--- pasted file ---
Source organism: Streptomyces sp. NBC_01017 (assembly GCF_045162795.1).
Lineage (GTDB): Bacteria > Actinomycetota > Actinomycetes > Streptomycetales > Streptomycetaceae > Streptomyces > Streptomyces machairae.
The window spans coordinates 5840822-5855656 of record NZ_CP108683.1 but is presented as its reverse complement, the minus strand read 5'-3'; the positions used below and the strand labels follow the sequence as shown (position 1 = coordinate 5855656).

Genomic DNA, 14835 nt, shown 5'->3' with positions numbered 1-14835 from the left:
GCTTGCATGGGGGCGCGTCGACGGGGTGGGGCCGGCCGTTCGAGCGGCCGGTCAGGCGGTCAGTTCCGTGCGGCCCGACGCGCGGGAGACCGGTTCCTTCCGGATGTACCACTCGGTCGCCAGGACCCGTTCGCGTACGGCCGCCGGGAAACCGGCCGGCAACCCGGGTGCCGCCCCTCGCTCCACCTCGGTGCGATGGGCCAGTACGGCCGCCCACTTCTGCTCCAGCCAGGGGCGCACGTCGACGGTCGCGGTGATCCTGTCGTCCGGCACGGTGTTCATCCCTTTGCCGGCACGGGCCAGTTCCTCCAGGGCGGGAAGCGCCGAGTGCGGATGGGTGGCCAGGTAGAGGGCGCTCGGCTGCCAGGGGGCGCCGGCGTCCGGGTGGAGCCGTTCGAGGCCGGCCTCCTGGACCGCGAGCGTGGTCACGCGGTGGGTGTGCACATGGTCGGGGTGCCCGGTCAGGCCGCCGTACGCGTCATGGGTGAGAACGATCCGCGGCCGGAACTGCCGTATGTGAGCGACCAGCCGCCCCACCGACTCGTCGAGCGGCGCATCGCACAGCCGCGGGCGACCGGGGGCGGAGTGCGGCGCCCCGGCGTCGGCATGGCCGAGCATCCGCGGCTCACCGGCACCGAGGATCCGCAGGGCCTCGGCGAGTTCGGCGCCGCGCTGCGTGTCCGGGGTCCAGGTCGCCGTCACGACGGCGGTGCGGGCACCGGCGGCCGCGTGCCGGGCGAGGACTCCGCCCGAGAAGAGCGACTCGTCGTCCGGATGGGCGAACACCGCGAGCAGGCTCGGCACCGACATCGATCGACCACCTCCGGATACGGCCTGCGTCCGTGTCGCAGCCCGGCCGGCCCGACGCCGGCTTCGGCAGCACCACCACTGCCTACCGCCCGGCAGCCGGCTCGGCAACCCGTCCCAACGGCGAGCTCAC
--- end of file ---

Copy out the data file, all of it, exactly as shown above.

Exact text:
Source organism: Streptomyces sp. NBC_01017 (assembly GCF_045162795.1).
Lineage (GTDB): Bacteria > Actinomycetota > Actinomycetes > Streptomycetales > Streptomycetaceae > Streptomyces > Streptomyces machairae.
The window spans coordinates 5840822-5855656 of record NZ_CP108683.1 but is presented as its reverse complement, the minus strand read 5'-3'; the positions used below and the strand labels follow the sequence as shown (position 1 = coordinate 5855656).

Genomic DNA, 14835 nt, shown 5'->3' with positions numbered 1-14835 from the left:
GCTTGCATGGGGGCGCGTCGACGGGGTGGGGCCGGCCGTTCGAGCGGCCGGTCAGGCGGTCAGTTCCGTGCGGCCCGACGCGCGGGAGACCGGTTCCTTCCGGATGTACCACTCGGTCGCCAGGACCCGTTCGCGTACGGCCGCCGGGAAACCGGCCGGCAACCCGGGTGCCGCCCCTCGCTCCACCTCGGTGCGATGGGCCAGTACGGCCGCCCACTTCTGCTCCAGCCAGGGGCGCACGTCGACGGTCGCGGTGATCCTGTCGTCCGGCACGGTGTTCATCCCTTTGCCGGCACGGGCCAGTTCCTCCAGGGCGGGAAGCGCCGAGTGCGGATGGGTGGCCAGGTAGAGGGCGCTCGGCTGCCAGGGGGCGCCGGCGTCCGGGTGGAGCCGTTCGAGGCCGGCCTCCTGGACCGCGAGCGTGGTCACGCGGTGGGTGTGCACATGGTCGGGGTGCCCGGTCAGGCCGCCGTACGCGTCATGGGTGAGAACGATCCGCGGCCGGAACTGCCGTATGTGAGCGACCAGCCGCCCCACCGACTCGTCGAGCGGCGCATCGCACAGCCGCGGGCGACCGGGGGCGGAGTGCGGCGCCCCGGCGTCGGCATGGCCGAGCATCCGCGGCTCACCGGCACCGAGGATCCGCAGGGCCTCGGCGAGTTCGGCGCCGCGCTGCGTGTCCGGGGTCCAGGTCGCCGTCACGACGGCGGTGCGGGCACCGGCGGCCGCGTGCCGGGCGAGGACTCCGCCCGAGAAGAGCGACTCGTCGTCCGGATGGGCGAACACCGCGAGCAGGCTCGGCACCGACATCGATCGACCACCTCCGGATACGGCCTGCGTCCGTGTCGCAGCCCGGCCGGCCCGACGCCGGCTTCGGCAGCACCACCACTGCCTACCGCCCGGCAGCCGGCTCGGCAACCCGTCCCAACGGCGAGCTCAC